By Lynda Arakawa
I need to find something cute to wear.
Now, if not very soon.
I don't have a special occasion coming up. It's just that if I don't buy something soon, then I won't be able to save money.
This may sound a little strange. Let me explain.
The clever folks at Ann Taylor mailed me a handy coupon offering me a 15 to 20 percent discount. Sure, you have to buy at least $100 worth of clothes, but a girl can't have too many tank-and-cardigan sets for the fall, right?
Oh, and did I mention this offer expires soon? Which means I need to make that purchase pronto.
I know, I know. I'm a marketer's dream — just the type of consumer these promotions were designed for. My financially prudent dad dismisses these offers as "Come on down!" ploys. When he heard me mention this coupon the other day, he chuckled, cupped his hands around his mouth and said, "Sucker."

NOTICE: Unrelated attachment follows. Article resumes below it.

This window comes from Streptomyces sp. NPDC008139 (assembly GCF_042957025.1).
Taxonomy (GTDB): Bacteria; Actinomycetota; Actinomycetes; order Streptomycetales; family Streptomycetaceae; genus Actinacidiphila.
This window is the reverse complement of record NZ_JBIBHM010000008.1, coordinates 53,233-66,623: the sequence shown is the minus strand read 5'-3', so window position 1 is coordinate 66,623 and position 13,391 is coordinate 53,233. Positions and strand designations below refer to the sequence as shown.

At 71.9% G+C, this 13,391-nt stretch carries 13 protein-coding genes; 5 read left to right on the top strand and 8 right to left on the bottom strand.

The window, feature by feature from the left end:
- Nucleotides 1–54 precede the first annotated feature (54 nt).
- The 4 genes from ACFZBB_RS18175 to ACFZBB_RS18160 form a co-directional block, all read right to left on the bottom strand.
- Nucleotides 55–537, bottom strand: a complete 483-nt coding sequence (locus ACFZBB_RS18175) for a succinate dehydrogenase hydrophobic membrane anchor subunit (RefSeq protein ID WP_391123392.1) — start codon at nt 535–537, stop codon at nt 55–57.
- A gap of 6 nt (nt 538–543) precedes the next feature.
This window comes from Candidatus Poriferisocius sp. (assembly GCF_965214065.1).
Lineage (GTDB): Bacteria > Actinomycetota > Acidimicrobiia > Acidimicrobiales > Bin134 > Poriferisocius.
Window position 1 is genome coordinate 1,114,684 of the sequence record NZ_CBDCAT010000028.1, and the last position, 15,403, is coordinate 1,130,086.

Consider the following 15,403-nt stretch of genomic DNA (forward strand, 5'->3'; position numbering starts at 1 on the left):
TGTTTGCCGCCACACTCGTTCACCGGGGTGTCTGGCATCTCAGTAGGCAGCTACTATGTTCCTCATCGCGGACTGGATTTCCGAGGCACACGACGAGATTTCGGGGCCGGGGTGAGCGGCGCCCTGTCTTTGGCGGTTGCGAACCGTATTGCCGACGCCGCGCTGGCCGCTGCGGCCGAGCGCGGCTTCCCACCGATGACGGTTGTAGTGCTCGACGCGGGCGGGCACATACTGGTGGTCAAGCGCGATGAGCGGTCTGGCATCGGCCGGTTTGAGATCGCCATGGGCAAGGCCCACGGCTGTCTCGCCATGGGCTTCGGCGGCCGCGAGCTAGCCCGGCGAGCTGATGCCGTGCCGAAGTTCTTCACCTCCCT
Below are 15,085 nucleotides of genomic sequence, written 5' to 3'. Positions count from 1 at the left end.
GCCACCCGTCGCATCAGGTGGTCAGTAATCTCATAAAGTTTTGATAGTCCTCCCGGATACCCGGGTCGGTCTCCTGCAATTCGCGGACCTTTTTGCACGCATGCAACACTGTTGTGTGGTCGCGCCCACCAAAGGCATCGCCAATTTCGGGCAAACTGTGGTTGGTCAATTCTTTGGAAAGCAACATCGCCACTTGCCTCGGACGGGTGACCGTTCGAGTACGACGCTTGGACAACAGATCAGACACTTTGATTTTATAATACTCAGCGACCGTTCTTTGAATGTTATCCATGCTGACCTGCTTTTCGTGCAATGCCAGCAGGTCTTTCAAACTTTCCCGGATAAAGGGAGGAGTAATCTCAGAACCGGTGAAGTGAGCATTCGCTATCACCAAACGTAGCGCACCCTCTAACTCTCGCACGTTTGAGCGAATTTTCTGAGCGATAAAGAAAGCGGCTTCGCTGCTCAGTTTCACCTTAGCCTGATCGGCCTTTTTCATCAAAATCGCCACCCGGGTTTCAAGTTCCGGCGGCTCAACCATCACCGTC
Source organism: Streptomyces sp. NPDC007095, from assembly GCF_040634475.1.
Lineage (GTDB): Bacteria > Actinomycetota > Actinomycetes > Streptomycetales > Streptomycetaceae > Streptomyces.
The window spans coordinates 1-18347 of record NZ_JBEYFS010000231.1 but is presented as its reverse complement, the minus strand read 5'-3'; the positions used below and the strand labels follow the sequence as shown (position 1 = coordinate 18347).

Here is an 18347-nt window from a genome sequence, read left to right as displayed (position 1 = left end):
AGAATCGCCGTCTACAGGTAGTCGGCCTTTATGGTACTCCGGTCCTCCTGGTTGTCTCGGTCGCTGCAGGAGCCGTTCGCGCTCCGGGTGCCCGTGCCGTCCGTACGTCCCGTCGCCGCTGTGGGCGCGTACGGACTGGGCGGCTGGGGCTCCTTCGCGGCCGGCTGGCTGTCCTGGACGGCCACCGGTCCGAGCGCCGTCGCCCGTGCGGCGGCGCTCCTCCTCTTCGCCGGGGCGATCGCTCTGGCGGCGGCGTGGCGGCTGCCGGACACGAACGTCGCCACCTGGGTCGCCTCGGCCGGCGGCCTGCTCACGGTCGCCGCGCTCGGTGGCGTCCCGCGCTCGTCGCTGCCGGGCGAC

I'm not a sucker. Well, maybe I am, sometimes. I do love a bargain. While some may turn up their noses at lower prices, I find slashed price tags and discounts quite seductive.
Thirty percent off? Woo-hoo! Half-off a second pair? Merry Christmas!
Now let me be the first to say that all this shopping needs to be done responsibly. I'm not stocking up on leopard-print Spandex just because the price is right. (Frankly, any price is too much.)
I try to shop under two rules: Only buy things you truly like and will use, and never test the limits on a credit card.
Of course, I know these discount offers are not always worth it. I recently browsed a Mainland retailer's Web site with a $25-off coupon in hand. After picking a top for work, I found shipping costs ate up nearly the entire discount. I promptly swore, canceled the order and dumped the coupon.
Still, the lure of a bargain is strong. My mom understands. She recently bought a bunch of clothes while visiting family on the Mainland. The stores there cut prices on summer clothes to make way for fall, and the woman made sure no clearance rack at the Tacoma Mall went unchecked.
My mom brought me back four pairs of capri pants as omiyage, saying the stores were "practically giving them away."
Maybe I'll bring her with me to Ann Taylor so she can "save" some money, too.
I can already hear my dad laughing.
Reach Lynda Arakawa at firstname.lastname@example.org.